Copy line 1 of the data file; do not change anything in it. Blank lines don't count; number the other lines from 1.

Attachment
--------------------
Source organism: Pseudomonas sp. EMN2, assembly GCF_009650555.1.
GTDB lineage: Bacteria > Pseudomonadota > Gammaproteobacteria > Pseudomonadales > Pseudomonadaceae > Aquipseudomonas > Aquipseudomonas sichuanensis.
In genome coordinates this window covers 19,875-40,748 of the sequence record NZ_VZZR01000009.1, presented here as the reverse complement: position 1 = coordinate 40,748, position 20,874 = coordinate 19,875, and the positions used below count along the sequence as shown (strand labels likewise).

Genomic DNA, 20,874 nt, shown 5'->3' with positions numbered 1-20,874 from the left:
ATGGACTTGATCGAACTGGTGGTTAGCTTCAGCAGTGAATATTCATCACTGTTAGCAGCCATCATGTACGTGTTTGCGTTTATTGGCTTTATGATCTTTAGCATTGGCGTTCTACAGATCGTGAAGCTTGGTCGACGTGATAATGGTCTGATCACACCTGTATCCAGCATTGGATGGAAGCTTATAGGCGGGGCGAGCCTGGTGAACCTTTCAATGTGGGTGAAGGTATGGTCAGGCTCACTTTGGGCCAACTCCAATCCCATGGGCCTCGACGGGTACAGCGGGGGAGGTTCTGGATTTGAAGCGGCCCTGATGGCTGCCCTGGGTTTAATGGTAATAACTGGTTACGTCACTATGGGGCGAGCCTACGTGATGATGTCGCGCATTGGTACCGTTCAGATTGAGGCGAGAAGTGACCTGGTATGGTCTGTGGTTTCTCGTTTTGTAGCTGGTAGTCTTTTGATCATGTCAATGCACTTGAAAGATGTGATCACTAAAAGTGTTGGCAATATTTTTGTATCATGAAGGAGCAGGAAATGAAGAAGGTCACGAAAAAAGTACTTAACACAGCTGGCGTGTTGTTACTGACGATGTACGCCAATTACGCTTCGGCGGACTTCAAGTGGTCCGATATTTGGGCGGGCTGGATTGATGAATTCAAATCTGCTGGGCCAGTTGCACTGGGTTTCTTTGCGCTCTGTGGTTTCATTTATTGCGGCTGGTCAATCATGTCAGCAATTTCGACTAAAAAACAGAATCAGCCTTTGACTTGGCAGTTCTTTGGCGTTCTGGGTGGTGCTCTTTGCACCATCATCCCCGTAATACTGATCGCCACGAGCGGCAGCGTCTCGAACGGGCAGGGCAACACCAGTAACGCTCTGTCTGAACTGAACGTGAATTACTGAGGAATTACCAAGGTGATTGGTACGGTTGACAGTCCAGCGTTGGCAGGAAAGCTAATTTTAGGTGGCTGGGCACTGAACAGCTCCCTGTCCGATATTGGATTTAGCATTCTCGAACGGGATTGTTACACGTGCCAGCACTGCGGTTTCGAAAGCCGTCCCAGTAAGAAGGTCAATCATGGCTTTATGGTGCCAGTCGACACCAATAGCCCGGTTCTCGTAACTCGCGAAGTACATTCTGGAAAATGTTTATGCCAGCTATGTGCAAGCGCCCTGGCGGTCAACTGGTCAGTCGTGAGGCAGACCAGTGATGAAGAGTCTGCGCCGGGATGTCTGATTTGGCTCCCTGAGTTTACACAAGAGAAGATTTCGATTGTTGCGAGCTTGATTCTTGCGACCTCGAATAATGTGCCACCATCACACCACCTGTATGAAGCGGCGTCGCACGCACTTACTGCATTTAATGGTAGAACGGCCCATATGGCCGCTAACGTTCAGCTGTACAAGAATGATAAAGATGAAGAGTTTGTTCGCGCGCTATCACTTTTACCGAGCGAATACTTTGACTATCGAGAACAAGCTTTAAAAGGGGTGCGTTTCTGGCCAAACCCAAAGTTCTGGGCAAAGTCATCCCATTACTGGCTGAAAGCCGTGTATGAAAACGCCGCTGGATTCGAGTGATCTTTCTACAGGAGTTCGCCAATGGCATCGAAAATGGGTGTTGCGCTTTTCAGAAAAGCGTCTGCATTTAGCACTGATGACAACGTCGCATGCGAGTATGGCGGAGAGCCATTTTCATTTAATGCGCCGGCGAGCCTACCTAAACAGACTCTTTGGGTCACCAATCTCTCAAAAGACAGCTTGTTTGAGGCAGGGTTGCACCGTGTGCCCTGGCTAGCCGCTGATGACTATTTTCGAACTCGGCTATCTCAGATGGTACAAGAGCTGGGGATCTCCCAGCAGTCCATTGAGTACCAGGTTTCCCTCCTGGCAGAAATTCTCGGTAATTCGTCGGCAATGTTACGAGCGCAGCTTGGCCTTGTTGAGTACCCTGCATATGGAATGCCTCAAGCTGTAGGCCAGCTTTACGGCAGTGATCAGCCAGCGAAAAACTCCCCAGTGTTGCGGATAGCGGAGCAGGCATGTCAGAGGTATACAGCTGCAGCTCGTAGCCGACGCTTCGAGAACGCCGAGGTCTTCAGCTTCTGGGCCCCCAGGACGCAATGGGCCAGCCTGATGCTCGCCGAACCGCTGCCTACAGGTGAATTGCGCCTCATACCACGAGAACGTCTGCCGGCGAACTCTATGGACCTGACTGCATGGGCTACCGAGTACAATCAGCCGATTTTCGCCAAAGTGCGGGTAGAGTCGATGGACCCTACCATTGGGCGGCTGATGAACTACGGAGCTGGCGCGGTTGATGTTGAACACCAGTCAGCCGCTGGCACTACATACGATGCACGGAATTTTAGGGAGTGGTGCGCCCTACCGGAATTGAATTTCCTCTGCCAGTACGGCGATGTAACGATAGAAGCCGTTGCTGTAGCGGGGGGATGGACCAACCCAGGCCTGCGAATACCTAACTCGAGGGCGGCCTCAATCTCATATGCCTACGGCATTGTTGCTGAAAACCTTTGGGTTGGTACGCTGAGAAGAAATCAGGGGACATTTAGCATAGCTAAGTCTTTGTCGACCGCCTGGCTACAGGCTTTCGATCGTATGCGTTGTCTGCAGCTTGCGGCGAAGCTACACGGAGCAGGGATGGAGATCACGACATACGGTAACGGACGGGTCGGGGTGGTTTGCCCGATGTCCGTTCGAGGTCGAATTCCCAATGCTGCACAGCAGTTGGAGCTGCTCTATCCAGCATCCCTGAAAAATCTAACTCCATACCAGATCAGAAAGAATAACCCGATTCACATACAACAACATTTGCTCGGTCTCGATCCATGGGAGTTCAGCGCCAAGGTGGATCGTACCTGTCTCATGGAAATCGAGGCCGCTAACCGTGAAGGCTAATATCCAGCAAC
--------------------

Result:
Source organism: Pseudomonas sp. EMN2, assembly GCF_009650555.1.